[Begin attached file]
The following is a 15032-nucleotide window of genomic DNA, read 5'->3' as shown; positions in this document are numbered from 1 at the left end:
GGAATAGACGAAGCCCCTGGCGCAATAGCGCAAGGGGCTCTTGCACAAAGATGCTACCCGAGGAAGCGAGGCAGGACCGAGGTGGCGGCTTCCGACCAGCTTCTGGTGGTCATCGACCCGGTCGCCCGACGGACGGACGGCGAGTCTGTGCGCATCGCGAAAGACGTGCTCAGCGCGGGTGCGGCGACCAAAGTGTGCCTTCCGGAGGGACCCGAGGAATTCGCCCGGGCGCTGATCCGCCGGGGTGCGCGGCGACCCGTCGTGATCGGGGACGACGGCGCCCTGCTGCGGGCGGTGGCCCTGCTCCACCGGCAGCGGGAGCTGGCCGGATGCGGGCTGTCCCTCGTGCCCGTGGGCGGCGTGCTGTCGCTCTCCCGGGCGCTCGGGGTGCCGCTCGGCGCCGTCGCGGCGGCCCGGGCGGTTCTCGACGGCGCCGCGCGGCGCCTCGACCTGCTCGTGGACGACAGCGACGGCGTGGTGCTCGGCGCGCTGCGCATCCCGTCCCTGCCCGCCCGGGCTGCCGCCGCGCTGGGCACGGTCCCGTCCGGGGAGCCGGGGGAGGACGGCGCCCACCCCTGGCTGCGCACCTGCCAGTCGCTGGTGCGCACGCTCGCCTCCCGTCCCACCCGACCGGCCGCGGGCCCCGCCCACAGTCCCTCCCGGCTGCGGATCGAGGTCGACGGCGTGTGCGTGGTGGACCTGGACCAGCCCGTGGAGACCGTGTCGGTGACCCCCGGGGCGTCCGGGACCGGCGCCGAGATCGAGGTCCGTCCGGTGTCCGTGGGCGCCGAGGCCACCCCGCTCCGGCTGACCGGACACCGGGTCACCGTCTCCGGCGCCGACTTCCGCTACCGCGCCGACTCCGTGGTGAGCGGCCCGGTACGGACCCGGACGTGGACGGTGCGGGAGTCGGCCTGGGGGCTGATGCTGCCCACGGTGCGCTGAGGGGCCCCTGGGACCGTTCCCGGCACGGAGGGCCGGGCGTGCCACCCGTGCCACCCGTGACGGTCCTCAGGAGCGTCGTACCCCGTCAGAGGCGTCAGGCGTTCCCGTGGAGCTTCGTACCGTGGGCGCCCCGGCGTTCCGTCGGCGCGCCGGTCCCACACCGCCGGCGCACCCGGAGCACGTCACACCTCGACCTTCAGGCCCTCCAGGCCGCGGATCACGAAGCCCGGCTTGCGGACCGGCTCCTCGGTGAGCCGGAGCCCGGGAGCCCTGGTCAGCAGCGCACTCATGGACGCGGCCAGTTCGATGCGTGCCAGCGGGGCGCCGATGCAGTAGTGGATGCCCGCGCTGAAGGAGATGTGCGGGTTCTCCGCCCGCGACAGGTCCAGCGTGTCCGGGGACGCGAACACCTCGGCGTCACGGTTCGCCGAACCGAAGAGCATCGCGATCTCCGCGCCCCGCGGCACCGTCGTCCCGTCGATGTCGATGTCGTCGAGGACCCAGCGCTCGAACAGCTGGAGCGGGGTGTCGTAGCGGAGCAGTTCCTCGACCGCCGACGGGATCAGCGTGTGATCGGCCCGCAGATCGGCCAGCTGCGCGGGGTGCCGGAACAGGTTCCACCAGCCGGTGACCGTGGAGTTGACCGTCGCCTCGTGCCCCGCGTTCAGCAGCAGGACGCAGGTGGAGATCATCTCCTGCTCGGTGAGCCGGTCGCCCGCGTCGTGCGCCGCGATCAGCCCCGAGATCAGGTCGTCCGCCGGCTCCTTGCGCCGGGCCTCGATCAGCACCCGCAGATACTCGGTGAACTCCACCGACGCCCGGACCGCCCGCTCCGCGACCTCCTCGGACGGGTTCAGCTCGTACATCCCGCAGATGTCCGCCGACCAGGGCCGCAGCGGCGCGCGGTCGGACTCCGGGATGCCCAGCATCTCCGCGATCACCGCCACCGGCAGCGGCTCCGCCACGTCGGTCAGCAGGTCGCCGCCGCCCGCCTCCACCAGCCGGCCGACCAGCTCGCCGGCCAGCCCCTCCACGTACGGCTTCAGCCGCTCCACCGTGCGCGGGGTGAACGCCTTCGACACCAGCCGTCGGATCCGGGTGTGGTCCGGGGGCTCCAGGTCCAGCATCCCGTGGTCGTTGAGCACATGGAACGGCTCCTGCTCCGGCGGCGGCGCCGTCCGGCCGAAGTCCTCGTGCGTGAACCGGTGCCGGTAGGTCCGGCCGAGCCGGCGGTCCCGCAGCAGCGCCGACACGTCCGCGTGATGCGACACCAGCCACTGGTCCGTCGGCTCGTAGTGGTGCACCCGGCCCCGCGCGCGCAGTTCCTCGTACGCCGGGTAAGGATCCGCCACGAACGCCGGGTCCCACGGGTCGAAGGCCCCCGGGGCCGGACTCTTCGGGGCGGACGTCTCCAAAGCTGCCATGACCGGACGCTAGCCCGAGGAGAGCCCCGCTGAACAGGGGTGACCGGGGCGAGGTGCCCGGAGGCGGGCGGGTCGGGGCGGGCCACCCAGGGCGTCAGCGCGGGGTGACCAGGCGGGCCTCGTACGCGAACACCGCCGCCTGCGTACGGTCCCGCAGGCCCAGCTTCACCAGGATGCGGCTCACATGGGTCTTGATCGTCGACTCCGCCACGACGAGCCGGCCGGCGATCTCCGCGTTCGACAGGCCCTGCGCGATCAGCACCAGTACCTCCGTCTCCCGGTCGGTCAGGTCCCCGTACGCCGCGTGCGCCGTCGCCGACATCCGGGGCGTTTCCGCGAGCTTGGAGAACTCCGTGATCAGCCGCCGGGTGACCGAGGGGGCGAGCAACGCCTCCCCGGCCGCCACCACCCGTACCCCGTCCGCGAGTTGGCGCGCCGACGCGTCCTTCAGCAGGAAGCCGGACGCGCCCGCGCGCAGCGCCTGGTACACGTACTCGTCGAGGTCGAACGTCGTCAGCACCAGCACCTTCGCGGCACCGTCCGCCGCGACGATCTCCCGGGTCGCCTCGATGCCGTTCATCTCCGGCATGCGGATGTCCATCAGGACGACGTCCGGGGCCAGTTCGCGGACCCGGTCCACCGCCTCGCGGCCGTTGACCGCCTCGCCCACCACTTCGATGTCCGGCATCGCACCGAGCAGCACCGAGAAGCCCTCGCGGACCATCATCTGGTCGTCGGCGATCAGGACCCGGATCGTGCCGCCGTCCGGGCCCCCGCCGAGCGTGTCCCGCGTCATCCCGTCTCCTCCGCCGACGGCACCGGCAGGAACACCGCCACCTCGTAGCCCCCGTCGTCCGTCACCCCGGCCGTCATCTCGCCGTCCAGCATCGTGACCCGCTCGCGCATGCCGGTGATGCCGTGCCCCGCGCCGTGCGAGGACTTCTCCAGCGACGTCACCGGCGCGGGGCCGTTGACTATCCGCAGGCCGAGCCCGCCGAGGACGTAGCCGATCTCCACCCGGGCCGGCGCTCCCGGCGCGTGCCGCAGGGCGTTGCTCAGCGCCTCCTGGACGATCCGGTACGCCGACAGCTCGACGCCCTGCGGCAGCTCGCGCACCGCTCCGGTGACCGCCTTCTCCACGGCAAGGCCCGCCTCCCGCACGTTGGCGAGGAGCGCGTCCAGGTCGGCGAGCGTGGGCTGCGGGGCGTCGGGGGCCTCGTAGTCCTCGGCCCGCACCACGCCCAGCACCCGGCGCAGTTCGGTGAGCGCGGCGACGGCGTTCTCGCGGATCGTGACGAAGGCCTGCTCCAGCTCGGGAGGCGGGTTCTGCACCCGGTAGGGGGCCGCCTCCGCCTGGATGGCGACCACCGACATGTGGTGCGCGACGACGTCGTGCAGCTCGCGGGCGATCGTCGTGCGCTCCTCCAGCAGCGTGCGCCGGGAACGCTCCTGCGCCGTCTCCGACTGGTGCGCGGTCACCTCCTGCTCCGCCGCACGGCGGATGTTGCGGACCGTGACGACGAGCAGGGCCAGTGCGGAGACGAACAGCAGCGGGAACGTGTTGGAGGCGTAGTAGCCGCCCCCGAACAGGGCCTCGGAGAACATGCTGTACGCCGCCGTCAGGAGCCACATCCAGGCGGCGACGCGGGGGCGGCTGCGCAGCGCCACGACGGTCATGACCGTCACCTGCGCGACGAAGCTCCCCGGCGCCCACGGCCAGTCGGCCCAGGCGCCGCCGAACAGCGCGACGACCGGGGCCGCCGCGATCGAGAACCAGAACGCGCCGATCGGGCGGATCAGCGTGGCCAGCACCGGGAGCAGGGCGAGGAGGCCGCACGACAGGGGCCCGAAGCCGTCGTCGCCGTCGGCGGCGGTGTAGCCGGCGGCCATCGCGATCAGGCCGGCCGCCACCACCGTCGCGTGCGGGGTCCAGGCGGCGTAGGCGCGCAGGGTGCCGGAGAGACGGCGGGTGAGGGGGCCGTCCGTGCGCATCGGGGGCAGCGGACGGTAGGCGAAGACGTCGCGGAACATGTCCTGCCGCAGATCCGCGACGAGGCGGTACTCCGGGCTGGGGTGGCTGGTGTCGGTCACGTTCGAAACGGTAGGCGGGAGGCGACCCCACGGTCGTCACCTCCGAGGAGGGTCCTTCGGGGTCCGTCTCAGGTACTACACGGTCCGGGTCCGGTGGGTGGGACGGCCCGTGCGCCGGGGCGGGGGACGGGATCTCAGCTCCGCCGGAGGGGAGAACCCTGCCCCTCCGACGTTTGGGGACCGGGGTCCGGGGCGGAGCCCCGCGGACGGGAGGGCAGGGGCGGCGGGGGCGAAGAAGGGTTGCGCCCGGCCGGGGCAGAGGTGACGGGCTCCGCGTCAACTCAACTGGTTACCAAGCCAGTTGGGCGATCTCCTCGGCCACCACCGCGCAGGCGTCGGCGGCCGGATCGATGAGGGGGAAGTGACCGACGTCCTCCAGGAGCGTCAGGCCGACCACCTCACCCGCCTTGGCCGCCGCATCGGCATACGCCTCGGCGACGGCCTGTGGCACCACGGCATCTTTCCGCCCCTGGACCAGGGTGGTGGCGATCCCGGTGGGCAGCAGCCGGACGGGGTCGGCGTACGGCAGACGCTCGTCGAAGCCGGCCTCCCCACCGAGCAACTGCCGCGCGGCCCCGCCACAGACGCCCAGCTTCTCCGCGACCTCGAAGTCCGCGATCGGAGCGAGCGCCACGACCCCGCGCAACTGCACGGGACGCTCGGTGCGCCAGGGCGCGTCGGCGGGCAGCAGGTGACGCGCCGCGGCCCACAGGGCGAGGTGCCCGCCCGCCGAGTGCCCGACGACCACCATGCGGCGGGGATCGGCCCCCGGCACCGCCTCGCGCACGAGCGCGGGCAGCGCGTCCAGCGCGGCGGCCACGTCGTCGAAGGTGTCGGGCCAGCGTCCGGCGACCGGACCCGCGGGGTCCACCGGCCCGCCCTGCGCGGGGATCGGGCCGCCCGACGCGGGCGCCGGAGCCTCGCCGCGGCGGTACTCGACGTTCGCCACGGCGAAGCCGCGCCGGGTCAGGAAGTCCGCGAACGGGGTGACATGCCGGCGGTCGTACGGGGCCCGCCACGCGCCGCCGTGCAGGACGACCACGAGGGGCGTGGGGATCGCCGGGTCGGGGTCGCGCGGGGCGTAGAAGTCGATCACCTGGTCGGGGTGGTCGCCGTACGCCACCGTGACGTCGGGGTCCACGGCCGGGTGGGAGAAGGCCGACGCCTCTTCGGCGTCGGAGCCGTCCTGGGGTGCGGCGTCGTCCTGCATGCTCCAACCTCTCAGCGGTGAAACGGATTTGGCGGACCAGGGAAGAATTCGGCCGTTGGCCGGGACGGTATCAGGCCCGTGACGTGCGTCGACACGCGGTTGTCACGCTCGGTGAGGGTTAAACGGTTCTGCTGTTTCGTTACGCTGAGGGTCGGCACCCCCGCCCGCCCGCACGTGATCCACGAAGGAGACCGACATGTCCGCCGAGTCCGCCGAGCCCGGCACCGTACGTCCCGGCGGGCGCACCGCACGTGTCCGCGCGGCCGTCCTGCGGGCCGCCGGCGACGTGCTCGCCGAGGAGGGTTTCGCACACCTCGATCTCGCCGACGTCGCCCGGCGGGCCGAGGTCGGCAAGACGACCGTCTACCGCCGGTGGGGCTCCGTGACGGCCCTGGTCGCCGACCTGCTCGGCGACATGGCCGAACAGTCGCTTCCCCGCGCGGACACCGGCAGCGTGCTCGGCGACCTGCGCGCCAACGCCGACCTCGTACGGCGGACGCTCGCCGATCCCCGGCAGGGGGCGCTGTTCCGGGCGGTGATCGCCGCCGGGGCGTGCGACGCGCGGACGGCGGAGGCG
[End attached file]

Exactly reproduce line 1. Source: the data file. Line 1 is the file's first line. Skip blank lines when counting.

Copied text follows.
The following is a 15032-nucleotide window of genomic DNA, read 5'->3' as shown; positions in this document are numbered from 1 at the left end: